Stories about: MD

Private Parts: Things moms of newborn and toddler boys need to know

private-partsFor a lot of moms — those who have daughters, or haven’t experienced the nuances of baby boys — caring for a newborn and toddler boy’s “private area” can be a bewildering experience.

What should everything look like? Why is my son’s privates swollen? How do I clean the area? 

These are commonly asked questions but topics that are not commonly discussed outside the pediatricians office.

“I remember when my son was born and worrying if everything looked normal,” recalls Elizabeth, mom of an 18-month-old toddler boy. “That area was totally foreign to me and I’m someone who is not entirely comfortable about talking about it.”

Boston Children’s Hospital urologist, Erin McNamara, MD, MPH, and several veteran moms of baby boys discuss these delicate topics and offer helpful tips to care for newborn and toddler boys.

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Chronic pancreatitis: Bently says he’s ‘ready for a new belly’

 

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Bently Barnes (center) with Dr. Victor Fox and Dr. Amit Grover, co-directors of the Pancreatic Disorders Program

Four-year-old Bently Barnes needed to get ready. He opened the closet door, reached for his camouflage backpack, then scanned his bedroom for the essentials.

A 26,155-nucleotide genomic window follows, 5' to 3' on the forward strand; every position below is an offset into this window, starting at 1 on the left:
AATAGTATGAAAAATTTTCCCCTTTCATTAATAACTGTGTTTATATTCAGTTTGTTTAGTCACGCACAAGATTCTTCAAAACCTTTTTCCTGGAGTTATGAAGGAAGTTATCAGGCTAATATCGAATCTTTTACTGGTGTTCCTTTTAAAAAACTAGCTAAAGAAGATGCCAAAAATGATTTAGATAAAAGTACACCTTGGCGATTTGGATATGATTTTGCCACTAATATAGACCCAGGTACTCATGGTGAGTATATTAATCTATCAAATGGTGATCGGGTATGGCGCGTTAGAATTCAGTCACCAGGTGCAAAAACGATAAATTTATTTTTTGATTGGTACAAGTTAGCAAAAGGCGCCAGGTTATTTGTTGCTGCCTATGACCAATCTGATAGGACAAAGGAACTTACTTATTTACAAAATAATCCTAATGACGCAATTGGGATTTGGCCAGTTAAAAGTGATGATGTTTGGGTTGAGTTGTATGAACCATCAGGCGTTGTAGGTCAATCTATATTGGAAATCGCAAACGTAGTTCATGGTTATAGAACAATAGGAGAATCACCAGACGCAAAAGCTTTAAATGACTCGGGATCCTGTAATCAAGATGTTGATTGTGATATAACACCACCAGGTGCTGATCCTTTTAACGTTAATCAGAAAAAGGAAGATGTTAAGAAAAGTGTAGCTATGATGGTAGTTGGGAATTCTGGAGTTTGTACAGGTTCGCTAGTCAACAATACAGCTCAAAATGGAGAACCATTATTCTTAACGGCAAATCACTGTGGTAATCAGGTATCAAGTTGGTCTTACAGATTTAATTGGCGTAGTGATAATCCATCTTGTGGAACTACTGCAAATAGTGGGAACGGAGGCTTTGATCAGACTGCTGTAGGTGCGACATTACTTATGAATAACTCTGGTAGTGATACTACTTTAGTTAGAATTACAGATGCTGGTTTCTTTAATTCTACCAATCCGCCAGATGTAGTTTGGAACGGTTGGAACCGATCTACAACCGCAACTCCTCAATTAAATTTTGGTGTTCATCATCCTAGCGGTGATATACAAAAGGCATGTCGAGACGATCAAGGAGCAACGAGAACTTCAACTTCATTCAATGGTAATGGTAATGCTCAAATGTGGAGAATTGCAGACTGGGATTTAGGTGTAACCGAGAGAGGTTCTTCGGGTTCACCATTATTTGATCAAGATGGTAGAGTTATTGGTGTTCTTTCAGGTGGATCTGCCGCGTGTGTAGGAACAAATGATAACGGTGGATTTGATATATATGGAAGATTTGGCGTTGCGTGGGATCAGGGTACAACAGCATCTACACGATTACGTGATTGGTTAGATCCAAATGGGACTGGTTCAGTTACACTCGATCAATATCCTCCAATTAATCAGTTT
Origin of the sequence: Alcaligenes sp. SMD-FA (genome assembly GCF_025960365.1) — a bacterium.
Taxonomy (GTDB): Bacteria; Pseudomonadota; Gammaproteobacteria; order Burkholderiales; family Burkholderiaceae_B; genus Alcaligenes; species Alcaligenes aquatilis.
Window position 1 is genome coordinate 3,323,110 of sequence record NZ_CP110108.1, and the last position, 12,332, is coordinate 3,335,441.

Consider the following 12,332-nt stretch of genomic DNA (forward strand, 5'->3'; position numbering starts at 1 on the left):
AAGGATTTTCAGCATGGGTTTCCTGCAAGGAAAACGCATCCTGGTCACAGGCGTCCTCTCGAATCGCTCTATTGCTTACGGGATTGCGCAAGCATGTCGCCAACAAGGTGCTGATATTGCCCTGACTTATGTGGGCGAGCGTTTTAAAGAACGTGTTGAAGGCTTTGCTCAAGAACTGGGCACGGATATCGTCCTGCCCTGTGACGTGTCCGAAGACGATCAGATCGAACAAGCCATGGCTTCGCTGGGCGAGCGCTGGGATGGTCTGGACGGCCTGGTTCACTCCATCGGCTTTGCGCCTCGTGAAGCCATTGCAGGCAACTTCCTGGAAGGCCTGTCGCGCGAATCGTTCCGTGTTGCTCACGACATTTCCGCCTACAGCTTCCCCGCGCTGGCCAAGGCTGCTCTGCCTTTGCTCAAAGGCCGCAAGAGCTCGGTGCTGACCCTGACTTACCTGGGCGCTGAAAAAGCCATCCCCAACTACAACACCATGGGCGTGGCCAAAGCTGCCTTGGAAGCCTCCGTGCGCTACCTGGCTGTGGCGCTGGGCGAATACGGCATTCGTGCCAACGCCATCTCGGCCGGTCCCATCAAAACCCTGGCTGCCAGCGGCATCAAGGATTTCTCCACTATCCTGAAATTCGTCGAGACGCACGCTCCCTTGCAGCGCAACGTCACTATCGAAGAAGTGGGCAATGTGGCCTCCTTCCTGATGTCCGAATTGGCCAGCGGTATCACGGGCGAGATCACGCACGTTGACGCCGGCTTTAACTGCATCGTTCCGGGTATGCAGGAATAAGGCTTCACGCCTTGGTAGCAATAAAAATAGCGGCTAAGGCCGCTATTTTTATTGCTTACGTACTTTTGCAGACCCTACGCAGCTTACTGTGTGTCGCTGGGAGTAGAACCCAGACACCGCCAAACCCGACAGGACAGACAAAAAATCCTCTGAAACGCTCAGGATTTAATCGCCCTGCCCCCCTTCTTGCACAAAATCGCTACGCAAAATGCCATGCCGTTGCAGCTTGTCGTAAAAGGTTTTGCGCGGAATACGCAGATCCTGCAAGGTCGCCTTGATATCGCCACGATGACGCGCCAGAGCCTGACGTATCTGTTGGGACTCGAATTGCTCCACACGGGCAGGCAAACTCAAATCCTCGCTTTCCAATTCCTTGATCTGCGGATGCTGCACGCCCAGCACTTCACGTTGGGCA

He grabbed his favorite stuffed animal named, “Marshall,” a truck, tractor and his most prized possession – his blanket. He placed them in his backpack with care, zipped the travel bag and placed it next to his bed.

Bently told his mom he was packed and ready to travel from their home in North Carolina to Boston Children’s Hospital. And he was “ready for a new belly,” he said.

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Climbing mountains: “I won’t let ulcerative colitis define me”

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Mark Donohue craves outdoor activity. While most were braving Old Man Winter’s 2015 wrath, this 19-year-old Ticonderoga, New York native embraced Mother Nature and hiked to the summit of his home state’s Black Mountain, tackled the slopes in Colorado and pond-skated locally with friends.

Mark says his love of the great outdoors and his quest to climb new personal heights has never been overshadowed by ulcerative colitis.

“I won’t let the disease define me,” says Donohue, a college freshman at Binghamton University in New York. “I take it in stride, stay positive and don’t let ulcerative colitis dictate the kind of person I want to be.”

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Robotic surgery gives Connecticut toddler born with kidney defect a fresh start

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Payton Grassia and her mom, Jessica

Payton Grassia is all things preschooler. She loves finger painting and outdoor play, has a “big personality,” her mom says, and recently added big sister to her list of credentials.

But beyond her sweet smile and playful charm, this spunky three-and-a-half-year-old is also a fighter.

And her fight began before she was even born.

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